Crime and punishment
American Crime looks at crime in a whole new light, examining the way we see the good, the bad and the forsaken.
WE watch television to make us feel good, largely. Whether it is a sitcom where we can mindlessly laugh along with the characters, a drama which we can get lost in via someone else’s exciting (or tragic) life or even a documentary where we can learn something new or be inspired. American Crime
isn’t a feel-good show. But, it’s darn good television and one show that should not be missed. And, with only eight episodes a season – featuring a strong cast of both experienced actors like Felicity Huffman, Regina King and Timothy Hutton as well as up-andcoming stars like Ana Mulvoy-Ten and Connor Jessup – there is even less reason not to watch it. (12 Years Created by John Ridley A Slave, Third Watch),
this anthology series is a searing exploration of issues like race, social class, poverty, human indifference and prejudice. It offers a different take on crime – not the usual cops and robbers procedural we’ve been fed but an examination of the effect crime has on all the people involved: the perpetrators, the victims along with their families and friends, as well as on society.
Every season focuses on one major crime. Season One focused around a home break-in that went wrong which led to the real subject of the story: drug addiction and racial profiling. The second season was about bullying and school violence and this third season focuses on the exploitation of migrant workers and children.
By putting the lives of all the people involved under a microscope, the show re-examines our perceptions of what’s right and wrong and our concept of guilt, innocence and justice.
In doing so, Ridley also uncovers that the root cause of the crime committed, more often than not, is a long, unfortunate trail of bad choices, bad luck and bad circumstances. Sometimes people just don’t have control of their own lives and no matter how they try, they seem doomed to have a bad ending.
Don’t get me wrong, the show doesn’t absolve anyone from their wrongdoings but it forces us to stop seeing things as black and white. It also forces us to look within, for what we do or don’t do that can have an impact on the lives of the disadvantaged.
While punishment for crime is very necessary, a message on repeat from the show is how prevention is so much more valuable.
In all three seasons, the crimes that are central to the stories aren’t remarkable: a break-in, school violence and a floating dead body. In real life, these cases often don’t make the news, even. But the stories are raw and the characters are so complicated, imperfect and well fleshed out, you can’t come away from an episode, let alone a season, unmoved.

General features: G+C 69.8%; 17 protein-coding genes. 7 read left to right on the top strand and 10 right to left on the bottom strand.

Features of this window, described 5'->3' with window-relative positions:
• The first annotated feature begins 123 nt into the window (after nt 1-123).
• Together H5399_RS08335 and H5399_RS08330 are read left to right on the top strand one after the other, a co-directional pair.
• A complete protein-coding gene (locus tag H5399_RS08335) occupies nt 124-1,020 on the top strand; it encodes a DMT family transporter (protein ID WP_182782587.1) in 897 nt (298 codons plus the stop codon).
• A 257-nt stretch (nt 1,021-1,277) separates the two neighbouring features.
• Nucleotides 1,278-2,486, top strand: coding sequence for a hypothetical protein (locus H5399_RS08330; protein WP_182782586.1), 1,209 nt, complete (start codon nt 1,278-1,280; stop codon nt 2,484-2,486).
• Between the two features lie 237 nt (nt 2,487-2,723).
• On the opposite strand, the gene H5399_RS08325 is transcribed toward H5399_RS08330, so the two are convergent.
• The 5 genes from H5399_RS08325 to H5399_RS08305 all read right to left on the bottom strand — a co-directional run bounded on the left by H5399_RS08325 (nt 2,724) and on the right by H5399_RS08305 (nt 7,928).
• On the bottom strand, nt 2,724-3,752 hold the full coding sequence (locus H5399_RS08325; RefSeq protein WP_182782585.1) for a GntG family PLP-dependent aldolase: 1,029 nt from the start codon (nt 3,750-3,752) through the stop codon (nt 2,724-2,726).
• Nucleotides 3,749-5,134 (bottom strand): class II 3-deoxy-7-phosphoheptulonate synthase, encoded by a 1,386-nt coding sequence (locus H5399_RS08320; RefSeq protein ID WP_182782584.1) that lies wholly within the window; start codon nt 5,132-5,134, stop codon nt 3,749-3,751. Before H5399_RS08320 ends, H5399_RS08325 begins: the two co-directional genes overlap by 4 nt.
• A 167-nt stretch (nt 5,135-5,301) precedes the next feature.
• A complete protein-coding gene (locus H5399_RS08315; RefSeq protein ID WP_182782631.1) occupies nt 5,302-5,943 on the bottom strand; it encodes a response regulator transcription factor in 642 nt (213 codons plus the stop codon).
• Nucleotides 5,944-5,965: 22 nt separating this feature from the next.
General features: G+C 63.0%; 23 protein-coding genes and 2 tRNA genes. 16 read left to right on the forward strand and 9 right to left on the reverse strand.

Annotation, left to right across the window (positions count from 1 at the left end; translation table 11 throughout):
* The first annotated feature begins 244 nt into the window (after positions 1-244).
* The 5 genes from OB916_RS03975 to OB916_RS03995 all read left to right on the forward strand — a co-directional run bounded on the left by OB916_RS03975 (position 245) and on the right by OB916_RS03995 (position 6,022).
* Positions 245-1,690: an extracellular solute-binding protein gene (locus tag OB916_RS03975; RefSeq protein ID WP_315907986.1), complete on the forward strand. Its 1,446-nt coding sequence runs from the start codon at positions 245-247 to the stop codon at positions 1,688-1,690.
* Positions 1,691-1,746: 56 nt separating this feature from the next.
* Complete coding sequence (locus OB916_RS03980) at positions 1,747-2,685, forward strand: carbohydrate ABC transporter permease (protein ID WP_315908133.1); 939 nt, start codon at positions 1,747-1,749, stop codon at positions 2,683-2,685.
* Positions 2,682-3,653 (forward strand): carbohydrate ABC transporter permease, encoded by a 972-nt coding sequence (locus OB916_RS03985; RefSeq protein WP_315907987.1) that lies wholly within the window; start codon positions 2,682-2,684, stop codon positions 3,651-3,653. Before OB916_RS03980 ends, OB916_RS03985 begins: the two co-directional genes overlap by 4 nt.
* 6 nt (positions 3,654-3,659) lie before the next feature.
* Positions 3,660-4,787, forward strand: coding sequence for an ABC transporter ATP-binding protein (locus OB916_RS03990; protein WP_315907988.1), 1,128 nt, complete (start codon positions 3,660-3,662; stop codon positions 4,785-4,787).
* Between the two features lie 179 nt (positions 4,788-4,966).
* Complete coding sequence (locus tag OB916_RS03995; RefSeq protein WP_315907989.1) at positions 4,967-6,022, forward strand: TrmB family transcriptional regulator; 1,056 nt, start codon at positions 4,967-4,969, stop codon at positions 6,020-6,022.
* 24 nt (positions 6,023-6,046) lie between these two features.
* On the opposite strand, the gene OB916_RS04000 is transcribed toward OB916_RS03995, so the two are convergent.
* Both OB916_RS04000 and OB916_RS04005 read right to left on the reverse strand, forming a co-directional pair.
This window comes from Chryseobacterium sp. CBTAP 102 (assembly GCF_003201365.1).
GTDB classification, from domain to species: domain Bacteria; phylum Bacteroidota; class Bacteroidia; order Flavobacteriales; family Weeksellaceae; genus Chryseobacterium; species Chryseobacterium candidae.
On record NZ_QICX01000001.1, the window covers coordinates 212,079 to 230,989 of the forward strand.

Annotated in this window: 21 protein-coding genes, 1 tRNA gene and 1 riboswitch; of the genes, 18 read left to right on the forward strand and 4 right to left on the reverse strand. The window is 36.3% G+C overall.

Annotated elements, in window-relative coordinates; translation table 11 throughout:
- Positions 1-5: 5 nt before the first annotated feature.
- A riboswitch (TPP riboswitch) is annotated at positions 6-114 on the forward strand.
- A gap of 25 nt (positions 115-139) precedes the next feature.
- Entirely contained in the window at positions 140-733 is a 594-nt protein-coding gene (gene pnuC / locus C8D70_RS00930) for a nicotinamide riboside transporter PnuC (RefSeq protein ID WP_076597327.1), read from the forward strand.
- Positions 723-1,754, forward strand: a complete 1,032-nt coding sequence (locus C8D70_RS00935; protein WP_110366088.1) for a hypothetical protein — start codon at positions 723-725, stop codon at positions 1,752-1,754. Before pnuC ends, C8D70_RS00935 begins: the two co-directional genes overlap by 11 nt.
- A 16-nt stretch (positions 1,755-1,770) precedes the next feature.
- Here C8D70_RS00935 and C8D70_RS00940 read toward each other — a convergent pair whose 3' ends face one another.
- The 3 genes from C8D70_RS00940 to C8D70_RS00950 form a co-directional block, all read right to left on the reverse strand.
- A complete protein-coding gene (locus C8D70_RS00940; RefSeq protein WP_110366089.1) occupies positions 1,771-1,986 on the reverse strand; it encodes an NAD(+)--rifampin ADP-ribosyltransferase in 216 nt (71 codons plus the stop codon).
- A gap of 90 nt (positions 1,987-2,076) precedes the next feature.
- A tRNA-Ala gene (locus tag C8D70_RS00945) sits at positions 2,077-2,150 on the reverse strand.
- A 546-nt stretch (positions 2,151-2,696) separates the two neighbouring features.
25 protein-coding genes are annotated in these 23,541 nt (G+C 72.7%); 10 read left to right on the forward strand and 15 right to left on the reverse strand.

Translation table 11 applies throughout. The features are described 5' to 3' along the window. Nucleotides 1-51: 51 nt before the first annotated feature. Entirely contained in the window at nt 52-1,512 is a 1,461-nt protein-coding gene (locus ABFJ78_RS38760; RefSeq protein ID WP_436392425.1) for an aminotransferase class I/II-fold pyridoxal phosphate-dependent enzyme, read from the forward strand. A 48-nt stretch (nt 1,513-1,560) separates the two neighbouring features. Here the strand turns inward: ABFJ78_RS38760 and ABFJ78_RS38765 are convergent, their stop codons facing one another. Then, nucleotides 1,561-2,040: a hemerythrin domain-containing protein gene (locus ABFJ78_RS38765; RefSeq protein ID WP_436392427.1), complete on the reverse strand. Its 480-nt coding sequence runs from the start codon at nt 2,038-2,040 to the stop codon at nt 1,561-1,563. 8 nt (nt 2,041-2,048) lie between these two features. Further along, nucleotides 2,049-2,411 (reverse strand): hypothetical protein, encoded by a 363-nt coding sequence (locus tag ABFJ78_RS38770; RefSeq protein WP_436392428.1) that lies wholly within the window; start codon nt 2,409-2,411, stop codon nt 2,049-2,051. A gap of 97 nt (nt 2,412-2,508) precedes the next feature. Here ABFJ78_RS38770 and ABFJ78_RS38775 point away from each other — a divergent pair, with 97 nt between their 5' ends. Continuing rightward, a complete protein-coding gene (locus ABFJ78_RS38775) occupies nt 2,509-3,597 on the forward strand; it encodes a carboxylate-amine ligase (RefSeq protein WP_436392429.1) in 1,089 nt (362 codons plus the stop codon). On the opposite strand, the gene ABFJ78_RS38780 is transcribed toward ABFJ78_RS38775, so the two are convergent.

Season Three begins with a 911 call reporting a dead body in a river which then opens up the stories of several of this season’s main characters who lead unrelated lives but whose fates intersect at some point.
One story centres around Luis Salazar (Benito Martinez), a Mexican who crosses the border illegally in search of his son. He arrives at Hensby Farms where his son was employed, and gets himself a job as a crop picker there in order to locate his son. Day by day, Luis witnesses with horror how the workers are exposed to all manner of abuse by the farm crew and he gets increasingly desperate to find his son.
Meanwhile, the family-owned farm is struggling to keep afloat and is run by family matriarch Laurie Ann (Cherry Jones) who will do anything to save the business which includes exploiting the labour and forcing them to live under deplorable conditions. When a fire breaks out in the workers’ quarters, Laurie Ann’s sister-in-law Jeanette (Felicity Huffman) sees for the first time how badly the workers have been treated and is torn up about it.
She implores her husband (Dallas Roberts) to do something about it but he is reluctant to stand up to his sister and tells his wife to stay out of it. Jeanette struggles to do the right thing but isn’t sure if she can bear the cost.
Another story follows 17-yearold Shae Reese (Mulvoy-Ten), a teenage runaway caught up in the seedy underbelly of sex trafficking.
Shae was sexually abused by her father. She ran away but ended up doing sex work with dreams of someday setting up a home with her pimp. As exposed as she has been to how harsh life can be, Shae remains a dreamer who believes in her happily ever after.
Even when her pimp gets arrested and she is sent to a home, Shae remains hopeful.
Former Nickelodeon star Mulvoy-Ten is surely the breakout star this season with her poignant portrayal of young Shae.
Regina King (who won two Emmy awards for her work in the series), plays social worker Kimara Walters who helps Shae as well as a runaway worker from the Hensby farms – one of the ways the stories intersect.
The subject matter is heavy but the stories develop slowly enough for us to take it all in. Each episode ends with something for us to think about before the next one comes along, which then gives us something more to chew on. And so on and so forth.
If you invest in this series (and you really should), you have to know that there are no free passes. Every episode is unsettling and will question how you see your own life. And if you think your life could do without such heavy content, you’re wrong because there isn’t anything like this on TV and, this being the last season, there may never be.
American Crime Season Three airs Thursdays at 10.30pm on Fox Crime HD (HyppTV Ch 610).
Jeanette Hesby (Huffman) may just represent the everyman who has tough choices to make about standing up to injustice.
Nickelodeon star Mulvoy-Ten (right) shines in her portrayal of runaway teen, Shae, in the third season of American Crime.